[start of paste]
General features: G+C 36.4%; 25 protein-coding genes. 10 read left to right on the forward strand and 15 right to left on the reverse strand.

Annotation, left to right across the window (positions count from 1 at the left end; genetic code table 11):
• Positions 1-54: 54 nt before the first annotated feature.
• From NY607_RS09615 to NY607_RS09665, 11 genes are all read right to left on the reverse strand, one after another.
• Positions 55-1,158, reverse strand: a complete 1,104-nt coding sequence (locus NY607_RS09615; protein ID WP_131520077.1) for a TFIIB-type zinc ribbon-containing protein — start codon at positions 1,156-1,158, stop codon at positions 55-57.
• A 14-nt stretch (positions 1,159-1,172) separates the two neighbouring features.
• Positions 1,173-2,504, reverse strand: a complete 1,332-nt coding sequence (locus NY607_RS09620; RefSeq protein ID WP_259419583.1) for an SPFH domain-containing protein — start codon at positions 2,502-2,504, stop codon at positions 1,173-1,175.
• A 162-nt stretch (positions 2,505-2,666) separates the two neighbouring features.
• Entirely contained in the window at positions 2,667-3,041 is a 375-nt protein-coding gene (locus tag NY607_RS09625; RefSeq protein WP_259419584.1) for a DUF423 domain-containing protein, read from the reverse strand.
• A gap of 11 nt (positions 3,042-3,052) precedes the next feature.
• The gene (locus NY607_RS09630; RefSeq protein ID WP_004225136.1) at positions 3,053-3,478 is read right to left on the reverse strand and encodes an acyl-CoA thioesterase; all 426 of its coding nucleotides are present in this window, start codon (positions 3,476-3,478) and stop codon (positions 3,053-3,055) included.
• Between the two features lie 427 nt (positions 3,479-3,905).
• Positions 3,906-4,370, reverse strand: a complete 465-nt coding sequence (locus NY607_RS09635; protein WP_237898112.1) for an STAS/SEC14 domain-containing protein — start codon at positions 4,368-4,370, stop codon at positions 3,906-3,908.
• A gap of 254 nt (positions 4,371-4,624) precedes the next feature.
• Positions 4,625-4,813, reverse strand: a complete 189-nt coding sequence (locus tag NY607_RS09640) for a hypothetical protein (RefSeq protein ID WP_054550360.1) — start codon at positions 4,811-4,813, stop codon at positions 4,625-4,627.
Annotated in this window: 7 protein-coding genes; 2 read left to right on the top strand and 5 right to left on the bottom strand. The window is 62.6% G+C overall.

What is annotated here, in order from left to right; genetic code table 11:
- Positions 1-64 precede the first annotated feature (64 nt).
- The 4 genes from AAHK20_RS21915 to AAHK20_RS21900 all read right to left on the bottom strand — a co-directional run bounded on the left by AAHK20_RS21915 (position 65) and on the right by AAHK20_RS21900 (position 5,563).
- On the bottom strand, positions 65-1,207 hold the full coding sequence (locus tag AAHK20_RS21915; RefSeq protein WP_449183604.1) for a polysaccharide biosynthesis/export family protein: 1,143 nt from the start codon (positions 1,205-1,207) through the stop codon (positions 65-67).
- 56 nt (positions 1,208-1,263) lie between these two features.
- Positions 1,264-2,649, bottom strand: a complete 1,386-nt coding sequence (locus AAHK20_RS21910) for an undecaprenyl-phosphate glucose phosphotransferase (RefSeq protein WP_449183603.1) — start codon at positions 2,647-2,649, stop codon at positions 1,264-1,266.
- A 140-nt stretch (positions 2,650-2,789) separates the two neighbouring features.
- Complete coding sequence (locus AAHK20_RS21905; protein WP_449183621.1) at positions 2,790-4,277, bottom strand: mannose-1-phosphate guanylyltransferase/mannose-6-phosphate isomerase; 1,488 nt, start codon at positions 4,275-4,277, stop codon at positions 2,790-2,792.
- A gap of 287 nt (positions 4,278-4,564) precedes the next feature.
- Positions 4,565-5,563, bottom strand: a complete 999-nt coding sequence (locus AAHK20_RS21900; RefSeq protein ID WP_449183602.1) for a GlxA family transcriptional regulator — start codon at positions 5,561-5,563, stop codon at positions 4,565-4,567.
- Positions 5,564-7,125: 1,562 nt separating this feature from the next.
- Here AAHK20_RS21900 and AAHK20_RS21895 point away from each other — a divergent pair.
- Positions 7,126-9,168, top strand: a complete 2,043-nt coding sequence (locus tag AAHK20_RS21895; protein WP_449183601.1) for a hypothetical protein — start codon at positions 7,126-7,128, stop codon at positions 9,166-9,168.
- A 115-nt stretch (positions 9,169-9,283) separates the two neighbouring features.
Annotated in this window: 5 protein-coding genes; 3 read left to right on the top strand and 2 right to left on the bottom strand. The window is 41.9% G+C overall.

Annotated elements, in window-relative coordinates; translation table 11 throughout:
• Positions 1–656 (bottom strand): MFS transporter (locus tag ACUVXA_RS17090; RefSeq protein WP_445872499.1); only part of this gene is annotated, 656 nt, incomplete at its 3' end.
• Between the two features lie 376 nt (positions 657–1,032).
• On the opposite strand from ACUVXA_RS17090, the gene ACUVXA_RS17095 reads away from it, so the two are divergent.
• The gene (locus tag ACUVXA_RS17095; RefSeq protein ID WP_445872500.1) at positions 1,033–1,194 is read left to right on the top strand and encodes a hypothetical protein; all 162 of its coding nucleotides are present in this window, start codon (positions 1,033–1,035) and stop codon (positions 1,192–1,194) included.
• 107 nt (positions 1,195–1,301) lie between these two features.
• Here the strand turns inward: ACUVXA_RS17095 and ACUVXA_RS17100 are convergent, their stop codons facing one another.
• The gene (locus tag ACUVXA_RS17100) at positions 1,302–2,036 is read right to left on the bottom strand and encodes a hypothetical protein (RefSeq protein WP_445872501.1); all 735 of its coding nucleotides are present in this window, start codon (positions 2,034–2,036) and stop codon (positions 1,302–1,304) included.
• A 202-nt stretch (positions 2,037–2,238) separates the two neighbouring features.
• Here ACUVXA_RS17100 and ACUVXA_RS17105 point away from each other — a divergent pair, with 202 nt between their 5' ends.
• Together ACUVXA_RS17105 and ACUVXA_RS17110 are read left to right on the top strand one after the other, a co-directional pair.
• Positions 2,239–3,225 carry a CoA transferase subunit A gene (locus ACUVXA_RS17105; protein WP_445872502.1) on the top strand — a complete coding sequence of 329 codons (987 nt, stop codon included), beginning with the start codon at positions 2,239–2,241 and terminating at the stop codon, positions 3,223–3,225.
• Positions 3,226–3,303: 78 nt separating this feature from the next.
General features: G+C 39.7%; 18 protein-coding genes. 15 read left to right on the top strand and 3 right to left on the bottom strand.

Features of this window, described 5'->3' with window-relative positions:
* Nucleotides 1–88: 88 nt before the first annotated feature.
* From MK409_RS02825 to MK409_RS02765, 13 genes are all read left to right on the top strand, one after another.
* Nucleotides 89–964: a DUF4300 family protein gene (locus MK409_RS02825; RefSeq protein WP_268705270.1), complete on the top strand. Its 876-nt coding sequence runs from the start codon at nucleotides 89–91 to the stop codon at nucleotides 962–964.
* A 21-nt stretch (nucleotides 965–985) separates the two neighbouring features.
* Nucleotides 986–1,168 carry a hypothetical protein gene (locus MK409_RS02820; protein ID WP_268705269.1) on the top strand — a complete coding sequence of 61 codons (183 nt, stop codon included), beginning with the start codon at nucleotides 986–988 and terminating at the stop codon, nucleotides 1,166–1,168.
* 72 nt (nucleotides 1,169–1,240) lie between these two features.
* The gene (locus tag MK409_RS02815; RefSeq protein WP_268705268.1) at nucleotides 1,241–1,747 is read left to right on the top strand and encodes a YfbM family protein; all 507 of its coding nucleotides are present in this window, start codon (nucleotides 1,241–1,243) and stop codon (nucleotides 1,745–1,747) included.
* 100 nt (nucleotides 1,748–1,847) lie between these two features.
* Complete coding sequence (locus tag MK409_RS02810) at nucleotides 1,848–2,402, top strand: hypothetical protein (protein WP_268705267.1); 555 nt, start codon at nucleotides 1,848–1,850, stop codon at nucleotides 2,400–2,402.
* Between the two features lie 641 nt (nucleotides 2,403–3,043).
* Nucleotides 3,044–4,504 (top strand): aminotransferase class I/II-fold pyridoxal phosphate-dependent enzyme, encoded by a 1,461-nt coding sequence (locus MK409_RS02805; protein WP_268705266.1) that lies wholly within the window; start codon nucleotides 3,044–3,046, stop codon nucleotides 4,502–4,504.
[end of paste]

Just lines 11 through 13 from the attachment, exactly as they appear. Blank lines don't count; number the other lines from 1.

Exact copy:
• The gene (locus NY607_RS09630; RefSeq protein ID WP_004225136.1) at positions 3,053-3,478 is read right to left on the reverse strand and encodes an acyl-CoA thioesterase; all 426 of its coding nucleotides are present in this window, start codon (positions 3,476-3,478) and stop codon (positions 3,053-3,055) included.
• Between the two features lie 427 nt (positions 3,479-3,905).
• Positions 3,906-4,370, reverse strand: a complete 465-nt coding sequence (locus NY607_RS09635; protein WP_237898112.1) for an STAS/SEC14 domain-containing protein — start codon at positions 4,368-4,370, stop codon at positions 3,906-3,908.